You don’t expect to see 75 or even 80-degree water in the Great Lakes in July or, in most years, anytime. But an exceptionally hot weather pattern pushed water temperatures in most of the lakes to the highest levels on records in the summer. Lakes Erie and Ontario, the water is the warmest it has been since the records began.
Surface water temperatures averaged over all of the Great Lakes, except the deep and choppy Lake Superior had risen well into the 70s to 80 degrees. That’s about the same water temperature as the surf off Virginia Beach, Va. Now due to upwelling, the surface temps have crashed.
The configuration of the wind over the course of the next day or so (Monday into Tuesday) will result in a plunge in water temperatures at the shore. Water temperatures have already cooled to the 50s and 60s as of Monday morning in many places. 50s water temperatures will become more common into Tuesday with 40s possible as well. The 70s water temperatures have pushed offshore towards mid-lake. It may take until this upcoming weekend to see an appreciable warm-up in water temps. Cold water shock can lead to drowning, so be aware of the situation if you are jumping into deeper water.
Winds blowing across the waters surface push water away. Water then rises up from beneath the surface to replace the water that was pushed away. This process is known as “upwelling.”
Upwelling occurs in the open waters and along coastlines. The reverse process, called “downwelling,” also occurs when wind causes surface water to build up along a coastline and the surface water eventually sinks toward the bottom.
Water that rises to the surface as a result of upwelling is typically colder and is rich in nutrients. These nutrients “fertilize” surface waters, meaning that these surface waters often have high biological productivity. Therefore, good fishing grounds typically are found where upwelling is common.
West Michigan saw quite a bit of rainfall over the weekend. Here is what fell over the last 3 days.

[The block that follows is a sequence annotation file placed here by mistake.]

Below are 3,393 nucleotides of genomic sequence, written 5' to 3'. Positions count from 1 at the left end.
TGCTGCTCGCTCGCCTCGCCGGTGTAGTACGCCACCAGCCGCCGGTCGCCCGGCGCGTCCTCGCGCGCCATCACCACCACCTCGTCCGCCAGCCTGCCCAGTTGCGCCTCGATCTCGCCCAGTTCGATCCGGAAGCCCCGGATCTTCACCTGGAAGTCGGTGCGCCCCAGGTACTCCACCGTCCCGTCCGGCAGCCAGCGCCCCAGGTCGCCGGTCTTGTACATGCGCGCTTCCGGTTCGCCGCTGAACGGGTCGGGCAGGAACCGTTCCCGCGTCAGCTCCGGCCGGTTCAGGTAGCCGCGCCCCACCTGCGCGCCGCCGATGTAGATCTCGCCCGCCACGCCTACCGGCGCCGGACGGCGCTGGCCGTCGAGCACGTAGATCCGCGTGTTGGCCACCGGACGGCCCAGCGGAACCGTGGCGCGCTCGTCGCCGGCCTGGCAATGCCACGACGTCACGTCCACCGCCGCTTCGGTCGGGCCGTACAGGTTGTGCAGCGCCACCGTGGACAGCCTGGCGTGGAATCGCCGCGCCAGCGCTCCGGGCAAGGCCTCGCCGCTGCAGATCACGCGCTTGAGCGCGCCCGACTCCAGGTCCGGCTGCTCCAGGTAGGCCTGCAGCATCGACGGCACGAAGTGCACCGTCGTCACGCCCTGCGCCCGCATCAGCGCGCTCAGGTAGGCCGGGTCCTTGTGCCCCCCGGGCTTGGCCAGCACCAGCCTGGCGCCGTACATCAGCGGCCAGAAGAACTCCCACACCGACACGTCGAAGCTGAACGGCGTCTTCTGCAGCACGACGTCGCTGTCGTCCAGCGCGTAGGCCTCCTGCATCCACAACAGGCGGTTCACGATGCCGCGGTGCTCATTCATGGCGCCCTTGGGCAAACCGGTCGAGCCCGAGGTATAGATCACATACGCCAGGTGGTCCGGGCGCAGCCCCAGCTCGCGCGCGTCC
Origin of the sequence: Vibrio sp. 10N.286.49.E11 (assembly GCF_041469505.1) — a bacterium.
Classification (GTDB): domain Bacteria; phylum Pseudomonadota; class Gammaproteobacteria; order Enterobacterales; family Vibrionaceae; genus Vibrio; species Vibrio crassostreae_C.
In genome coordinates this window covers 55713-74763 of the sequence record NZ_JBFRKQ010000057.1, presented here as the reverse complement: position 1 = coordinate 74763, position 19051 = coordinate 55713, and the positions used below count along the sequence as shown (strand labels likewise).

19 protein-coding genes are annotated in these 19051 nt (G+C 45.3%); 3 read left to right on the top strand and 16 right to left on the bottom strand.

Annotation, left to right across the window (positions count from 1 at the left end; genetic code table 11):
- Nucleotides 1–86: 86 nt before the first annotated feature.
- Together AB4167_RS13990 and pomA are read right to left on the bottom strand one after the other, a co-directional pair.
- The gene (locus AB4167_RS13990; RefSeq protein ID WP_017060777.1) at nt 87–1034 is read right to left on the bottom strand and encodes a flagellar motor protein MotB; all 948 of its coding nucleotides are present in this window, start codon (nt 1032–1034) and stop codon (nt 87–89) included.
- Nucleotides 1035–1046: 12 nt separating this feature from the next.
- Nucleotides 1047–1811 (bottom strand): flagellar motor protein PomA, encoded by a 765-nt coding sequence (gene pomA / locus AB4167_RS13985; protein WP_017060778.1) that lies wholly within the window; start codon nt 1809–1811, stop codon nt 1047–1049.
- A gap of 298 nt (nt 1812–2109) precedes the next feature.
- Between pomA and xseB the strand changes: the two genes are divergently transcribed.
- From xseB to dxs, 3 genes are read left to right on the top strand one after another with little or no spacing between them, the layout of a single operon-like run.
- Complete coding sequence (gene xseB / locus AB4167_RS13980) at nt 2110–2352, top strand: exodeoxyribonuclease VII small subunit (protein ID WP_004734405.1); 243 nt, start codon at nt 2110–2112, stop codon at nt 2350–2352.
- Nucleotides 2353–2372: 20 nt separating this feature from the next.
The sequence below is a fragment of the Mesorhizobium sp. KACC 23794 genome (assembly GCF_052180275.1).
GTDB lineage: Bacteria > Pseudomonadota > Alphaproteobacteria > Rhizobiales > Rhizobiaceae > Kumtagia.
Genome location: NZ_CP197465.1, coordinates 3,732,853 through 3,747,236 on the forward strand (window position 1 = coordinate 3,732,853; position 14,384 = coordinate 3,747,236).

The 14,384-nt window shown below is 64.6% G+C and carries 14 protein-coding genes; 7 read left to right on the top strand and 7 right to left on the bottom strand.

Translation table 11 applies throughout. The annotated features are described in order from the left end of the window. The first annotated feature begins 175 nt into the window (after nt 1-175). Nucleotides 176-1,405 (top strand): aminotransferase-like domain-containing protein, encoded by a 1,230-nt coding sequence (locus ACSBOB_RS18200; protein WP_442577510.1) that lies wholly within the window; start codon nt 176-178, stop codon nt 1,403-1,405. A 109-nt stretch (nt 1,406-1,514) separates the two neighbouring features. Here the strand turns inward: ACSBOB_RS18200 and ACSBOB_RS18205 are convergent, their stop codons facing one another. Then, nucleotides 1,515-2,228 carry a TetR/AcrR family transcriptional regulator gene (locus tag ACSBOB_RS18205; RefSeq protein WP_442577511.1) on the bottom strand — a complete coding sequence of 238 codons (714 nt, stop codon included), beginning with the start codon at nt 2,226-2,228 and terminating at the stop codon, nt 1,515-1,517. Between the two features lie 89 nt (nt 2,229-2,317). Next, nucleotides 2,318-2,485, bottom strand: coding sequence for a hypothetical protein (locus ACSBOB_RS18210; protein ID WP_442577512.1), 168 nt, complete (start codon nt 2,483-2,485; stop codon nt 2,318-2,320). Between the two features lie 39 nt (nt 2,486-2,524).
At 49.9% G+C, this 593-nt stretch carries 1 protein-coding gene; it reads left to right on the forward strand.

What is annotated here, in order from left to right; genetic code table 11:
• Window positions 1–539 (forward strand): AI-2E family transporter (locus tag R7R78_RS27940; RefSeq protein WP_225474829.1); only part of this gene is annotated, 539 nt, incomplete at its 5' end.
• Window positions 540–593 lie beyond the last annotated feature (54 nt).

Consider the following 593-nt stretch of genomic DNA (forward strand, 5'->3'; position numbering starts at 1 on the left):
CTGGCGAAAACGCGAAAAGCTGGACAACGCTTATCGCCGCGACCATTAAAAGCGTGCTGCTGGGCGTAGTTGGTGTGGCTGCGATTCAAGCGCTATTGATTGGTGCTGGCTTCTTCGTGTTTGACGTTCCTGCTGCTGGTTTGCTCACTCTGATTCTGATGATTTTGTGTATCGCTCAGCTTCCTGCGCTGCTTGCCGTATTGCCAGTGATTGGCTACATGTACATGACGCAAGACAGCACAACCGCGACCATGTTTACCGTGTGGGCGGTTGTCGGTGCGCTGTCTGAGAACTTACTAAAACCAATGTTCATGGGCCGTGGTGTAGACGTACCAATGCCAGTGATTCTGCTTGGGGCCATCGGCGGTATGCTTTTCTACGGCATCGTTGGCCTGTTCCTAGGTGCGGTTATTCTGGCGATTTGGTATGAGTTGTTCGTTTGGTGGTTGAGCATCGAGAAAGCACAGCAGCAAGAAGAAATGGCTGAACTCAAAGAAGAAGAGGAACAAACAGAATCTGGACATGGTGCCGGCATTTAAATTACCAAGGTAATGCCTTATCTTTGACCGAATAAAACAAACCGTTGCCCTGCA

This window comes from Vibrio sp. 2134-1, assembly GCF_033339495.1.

-- Showers remain possible through today -- A few light showers are persisting over the heart of the area early this morning. These showers are likely the result of the combination of the large scale forcing overhead ahead of the incoming upper trough, and the low level NE flow bringing some lake instability inland from Lake Huron. This upper low/trough is expected to progress through the region through today, and be exiting the eastern portion of the area toward 00z this evening. The low and associated cold pool aloft will lead to some light showers developing with the heating of the day. Thunder chances look almost zero with the sufficient instability expected to stay just east of the area. The showers should dissipate toward 00z as the low moves out, and we lose the diurnal heating/instability. -- Quiet and mild weather Wednesday through Saturday -- Wednesday looks like it should be quiet across the area. The area will be under the influence of ridging in between the departing low to our east, and the next short wave dropping SE over the region. This short wave will arrive on Thursday. However, it will be coming in just after a dry period with high pressure having been in control. Moisture will be quite limited with no influx of moisture expected. Sprinkles look to be about the extent of any possible precipitation. The trough on Thursday will move out, and upper ridging will take control of the weather for Friday and Saturday. Temperatures will gradually warm a little each day as return flow on the backside of the sfc ridge will gradually bring in a little warmer temperatures. -- Warmer with chances for showers/storms Sunday-Monday -- Rain chances will then slowly increase on Sunday, and probably peaking early Monday. Heights will build a little more toward the area, and a warm front will be trying to nose overhead. This will bring the instability axis closer, along with the forcing from the warm front. Temperatures will also increase a bit more as the area of warmth from the Plains moves in.